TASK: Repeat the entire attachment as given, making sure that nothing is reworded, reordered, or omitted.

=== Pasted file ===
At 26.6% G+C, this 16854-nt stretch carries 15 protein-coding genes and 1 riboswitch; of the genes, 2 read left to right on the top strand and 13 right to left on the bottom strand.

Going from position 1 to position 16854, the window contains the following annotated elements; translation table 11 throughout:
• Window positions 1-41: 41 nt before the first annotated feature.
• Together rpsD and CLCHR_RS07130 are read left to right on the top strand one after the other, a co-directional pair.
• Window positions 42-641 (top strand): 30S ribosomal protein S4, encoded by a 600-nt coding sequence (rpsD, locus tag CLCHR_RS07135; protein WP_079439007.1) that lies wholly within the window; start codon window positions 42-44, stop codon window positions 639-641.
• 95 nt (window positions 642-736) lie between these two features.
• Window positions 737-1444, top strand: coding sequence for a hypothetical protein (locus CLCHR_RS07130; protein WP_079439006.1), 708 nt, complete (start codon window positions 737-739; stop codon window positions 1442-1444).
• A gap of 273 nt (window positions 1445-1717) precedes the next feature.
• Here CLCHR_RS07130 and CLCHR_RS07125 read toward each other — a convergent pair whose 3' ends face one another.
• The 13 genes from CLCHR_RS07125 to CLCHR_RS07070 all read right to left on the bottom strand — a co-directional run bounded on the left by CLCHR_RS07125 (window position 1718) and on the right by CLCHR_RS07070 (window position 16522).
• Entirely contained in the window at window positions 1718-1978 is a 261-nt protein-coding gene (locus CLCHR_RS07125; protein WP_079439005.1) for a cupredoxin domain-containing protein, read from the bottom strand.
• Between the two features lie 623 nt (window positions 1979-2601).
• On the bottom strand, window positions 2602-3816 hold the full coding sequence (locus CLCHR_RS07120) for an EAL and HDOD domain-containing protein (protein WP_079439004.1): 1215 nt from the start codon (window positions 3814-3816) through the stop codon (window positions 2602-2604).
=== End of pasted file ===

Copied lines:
At 26.6% G+C, this 16854-nt stretch carries 15 protein-coding genes and 1 riboswitch; of the genes, 2 read left to right on the top strand and 13 right to left on the bottom strand.

Going from position 1 to position 16854, the window contains the following annotated elements; translation table 11 throughout:
• Window positions 1-41: 41 nt before the first annotated feature.
• Together rpsD and CLCHR_RS07130 are read left to right on the top strand one after the other, a co-directional pair.
• Window positions 42-641 (top strand): 30S ribosomal protein S4, encoded by a 600-nt coding sequence (rpsD, locus tag CLCHR_RS07135; protein WP_079439007.1) that lies wholly within the window; start codon window positions 42-44, stop codon window positions 639-641.
• 95 nt (window positions 642-736) lie between these two features.
• Window positions 737-1444, top strand: coding sequence for a hypothetical protein (locus CLCHR_RS07130; protein WP_079439006.1), 708 nt, complete (start codon window positions 737-739; stop codon window positions 1442-1444).
• A gap of 273 nt (window positions 1445-1717) precedes the next feature.
• Here CLCHR_RS07130 and CLCHR_RS07125 read toward each other — a convergent pair whose 3' ends face one another.
• The 13 genes from CLCHR_RS07125 to CLCHR_RS07070 all read right to left on the bottom strand — a co-directional run bounded on the left by CLCHR_RS07125 (window position 1718) and on the right by CLCHR_RS07070 (window position 16522).
• Entirely contained in the window at window positions 1718-1978 is a 261-nt protein-coding gene (locus CLCHR_RS07125; protein WP_079439005.1) for a cupredoxin domain-containing protein, read from the bottom strand.
• Between the two features lie 623 nt (window positions 1979-2601).
• On the bottom strand, window positions 2602-3816 hold the full coding sequence (locus CLCHR_RS07120) for an EAL and HDOD domain-containing protein (protein WP_079439004.1): 1215 nt from the start codon (window positions 3814-3816) through the stop codon (window positions 2602-2604).